2 Peter 1:5-7

‘adding on your part all diligence,
in your faith supply moral excellence;
and in moral excellence, knowledge;
and in knowledge, self-control;
and in self-control perseverance;
and in perseverance godliness;
and in godliness brotherly affection;
and in brotherly affection, love.’
(2 Peter 1:5-7)

The Christian life should be characterised by growth into spiritual maturity. Here Peter lists the building blocks that we need for such a project, and suggests a helpful construction plan.

Before looking at the ‘supply’ and ‘adding on’ of the individual blocks (‘faith’, ‘moral excellence’, ‘knowledge’, ‘self-control’, ‘perseverance’, ‘godliness’, ‘brotherly affection’ and ‘love’) it’s worth noting the phrase ‘all diligence’. As with all construction projects, Christian growth requires application and effort.

The starting point however is faith. Anything not built on belief and trust in Jesus’ saving work might look good but will collapse at the final judgement. The Christian is saved by faith, not by works. Although diligently ‘adding on’ / building on this sure foundation is important, so that we are not ‘idle or unfruitful’(2 Peter 1:8), we must never think we are saved by such efforts. As Paul wrote to the Ephesians, ‘by grace you have been saved through faith, and that not of yourselves; it is the gift of God, not of works’(Ephesians 2:8-9). But in the very next verse Paul assumes that this actually prepares us for works: ‘For we are His workmanship, created in Christ Jesus for good works’(Ephesians 2:10), which brings us nicely back to Peter’s construction project.

Moral excellence is the first block he wants growing Christians to put into place. It’s notable that this comes before knowledge in Peter’s list. Growth in knowledge without ever progressing in morality is a classic trap easily fallen into: the Christian version of the armchair pundit. Peter wisely puts morality ahead of knowledge in his list. Moral excellence is broad and hard to define. It has a lot to do with obedience to God’s moral law. Moral excellence comes from obeying God’s commands – avoiding what’s forbidden, doing what’s commendable in His sight. So our lives should be characterised first by faith, then by excellent behaviour consistent with God’s moral law.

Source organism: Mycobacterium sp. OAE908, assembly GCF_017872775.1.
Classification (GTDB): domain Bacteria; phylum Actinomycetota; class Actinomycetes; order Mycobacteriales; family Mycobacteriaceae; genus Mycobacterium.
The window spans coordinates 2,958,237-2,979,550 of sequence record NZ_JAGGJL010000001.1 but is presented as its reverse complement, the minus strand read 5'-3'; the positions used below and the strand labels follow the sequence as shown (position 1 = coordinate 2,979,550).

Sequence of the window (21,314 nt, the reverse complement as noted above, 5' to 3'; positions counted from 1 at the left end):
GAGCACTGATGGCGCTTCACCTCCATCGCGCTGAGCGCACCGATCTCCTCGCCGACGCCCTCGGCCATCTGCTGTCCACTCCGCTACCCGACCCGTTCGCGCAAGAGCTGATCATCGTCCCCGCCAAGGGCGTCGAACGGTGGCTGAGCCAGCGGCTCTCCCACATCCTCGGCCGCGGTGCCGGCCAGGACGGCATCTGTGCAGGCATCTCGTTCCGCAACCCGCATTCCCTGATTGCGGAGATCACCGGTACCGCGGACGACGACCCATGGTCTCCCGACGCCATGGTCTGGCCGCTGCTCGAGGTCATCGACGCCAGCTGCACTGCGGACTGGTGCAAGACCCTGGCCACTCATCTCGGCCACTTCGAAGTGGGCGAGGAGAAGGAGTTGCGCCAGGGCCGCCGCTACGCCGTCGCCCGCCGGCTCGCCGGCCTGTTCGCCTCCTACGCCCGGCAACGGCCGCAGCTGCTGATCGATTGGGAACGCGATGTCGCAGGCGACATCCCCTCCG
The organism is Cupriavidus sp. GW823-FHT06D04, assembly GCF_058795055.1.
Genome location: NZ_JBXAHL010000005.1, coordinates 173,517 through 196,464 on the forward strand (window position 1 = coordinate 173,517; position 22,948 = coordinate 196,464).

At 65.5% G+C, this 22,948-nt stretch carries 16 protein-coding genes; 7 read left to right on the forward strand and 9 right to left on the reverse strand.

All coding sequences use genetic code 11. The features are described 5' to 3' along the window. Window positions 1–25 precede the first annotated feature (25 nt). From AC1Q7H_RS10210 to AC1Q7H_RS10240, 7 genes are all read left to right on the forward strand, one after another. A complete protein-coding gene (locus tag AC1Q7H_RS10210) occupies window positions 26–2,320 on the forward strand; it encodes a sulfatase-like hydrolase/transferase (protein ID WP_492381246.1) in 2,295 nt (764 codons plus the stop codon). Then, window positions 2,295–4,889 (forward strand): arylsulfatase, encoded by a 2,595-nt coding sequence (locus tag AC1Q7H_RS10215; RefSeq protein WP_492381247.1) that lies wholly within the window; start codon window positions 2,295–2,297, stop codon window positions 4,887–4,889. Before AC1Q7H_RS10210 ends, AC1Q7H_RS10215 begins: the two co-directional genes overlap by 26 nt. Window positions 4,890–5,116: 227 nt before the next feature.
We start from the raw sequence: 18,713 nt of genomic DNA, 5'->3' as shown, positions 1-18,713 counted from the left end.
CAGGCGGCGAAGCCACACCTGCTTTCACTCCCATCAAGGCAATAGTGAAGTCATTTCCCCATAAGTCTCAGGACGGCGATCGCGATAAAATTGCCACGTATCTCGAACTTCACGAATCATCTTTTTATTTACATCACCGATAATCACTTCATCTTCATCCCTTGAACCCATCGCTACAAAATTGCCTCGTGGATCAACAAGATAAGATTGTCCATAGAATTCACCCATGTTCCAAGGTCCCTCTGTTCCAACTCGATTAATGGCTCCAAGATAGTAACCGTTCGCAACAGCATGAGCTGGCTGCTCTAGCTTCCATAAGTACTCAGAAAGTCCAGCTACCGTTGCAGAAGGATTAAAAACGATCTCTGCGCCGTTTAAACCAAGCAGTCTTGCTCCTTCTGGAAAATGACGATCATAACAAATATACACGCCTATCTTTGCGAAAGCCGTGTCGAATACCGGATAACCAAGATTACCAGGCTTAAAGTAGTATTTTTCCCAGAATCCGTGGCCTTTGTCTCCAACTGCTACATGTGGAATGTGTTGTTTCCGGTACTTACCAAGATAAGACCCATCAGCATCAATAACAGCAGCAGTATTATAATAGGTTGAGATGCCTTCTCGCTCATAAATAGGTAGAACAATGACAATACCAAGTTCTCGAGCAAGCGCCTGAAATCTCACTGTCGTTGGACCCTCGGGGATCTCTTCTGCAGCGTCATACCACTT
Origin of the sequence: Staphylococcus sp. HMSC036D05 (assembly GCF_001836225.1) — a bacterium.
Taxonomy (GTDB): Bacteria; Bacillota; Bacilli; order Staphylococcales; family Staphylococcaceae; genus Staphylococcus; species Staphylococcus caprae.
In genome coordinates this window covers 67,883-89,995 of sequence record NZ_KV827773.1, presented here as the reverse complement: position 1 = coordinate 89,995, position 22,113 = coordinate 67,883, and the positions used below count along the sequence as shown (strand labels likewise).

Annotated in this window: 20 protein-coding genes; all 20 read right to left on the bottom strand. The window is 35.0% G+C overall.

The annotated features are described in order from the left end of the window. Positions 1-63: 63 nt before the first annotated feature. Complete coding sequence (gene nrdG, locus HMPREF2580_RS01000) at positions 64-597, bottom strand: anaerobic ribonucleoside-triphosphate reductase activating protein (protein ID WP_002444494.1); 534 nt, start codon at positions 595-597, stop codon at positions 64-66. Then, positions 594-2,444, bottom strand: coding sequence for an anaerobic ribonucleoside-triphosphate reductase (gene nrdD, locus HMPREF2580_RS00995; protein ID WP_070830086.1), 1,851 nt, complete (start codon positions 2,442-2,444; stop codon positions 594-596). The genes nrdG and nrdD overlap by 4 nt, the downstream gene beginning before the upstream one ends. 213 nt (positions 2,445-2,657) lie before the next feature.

But knowledge comes next in Peter’s list. Educating ourselves in Christian teaching by reading and studying the Bible, reading the works of and listening to sound Christian teachers etc., is essential to healthy Christian growth.  It reinforces both our faith, by helping us understand things such as the evidence for Christianity and Jesus saving work on the cross better, and our morality, by helping us gain an ever greater understanding of what to avoid and what to do with our lives as God’s obedient children.

As we grow in knowledge, especially of moral behaviour, putting Christianity into practice requires ever greater self-control, which is the next block in Peter’s pillar of Christian growth. Then comes perseverance, alternatively translated patient endurance, which is self-control putting faith, morality and increasing knowledge into practice over the longer term. These blocks are central to developing Christian maturity, and a great challenge. Peter warns that we’ll face those who, ‘uttering great swelling words of emptiness… entice’(2 Peter 2:18) and mockers, ‘saying, “Where is the promise of His coming?”’(2 Peter 3:4). So he reminds us of God’s timing and patience and encourages us to cultivate ‘holy living and godliness, looking for and earnestly desiring the coming of the day of God’(2 Peter 3:11-12).

The three crowning blocks in Peter’s tower of Christian maturity are about right relationships: Godliness (with God), brotherly affection (with other Christians) and love (with all people).

First and foremost is Godliness. This can be defined as a devoted personal relationship with God. It’s a drive that makes us want to spend time with God, praying to Him, listening to Him, praising and worshiping Him, and presenting ourselves as humble servants before Him.

Brotherly affection flows naturally out from Godliness. As we come to know God, we receive and are filled with His love, which naturally overflows to others, especially our fellow Christians. As John put it, ‘Beloved, if God loved us in this way, we also ought to love one another’(1 John 4:11).

That brings us to the pinnacle of Christian maturity: Love, not only towards other Christians, but for everyone else. As Paul prayed for the Thessalonians, ‘the Lord make you to increase and abound in love toward one another, and toward all men’(1 Thessalonians 3:12). This includes even our enemies, as Jesus Himself taught, ‘love your enemies… and pray for those who mistreat you and persecute you, that you may be children of your Father who is in heaven… be perfect, just as your Father in heaven is perfect’(Matthew 5:44-48)!

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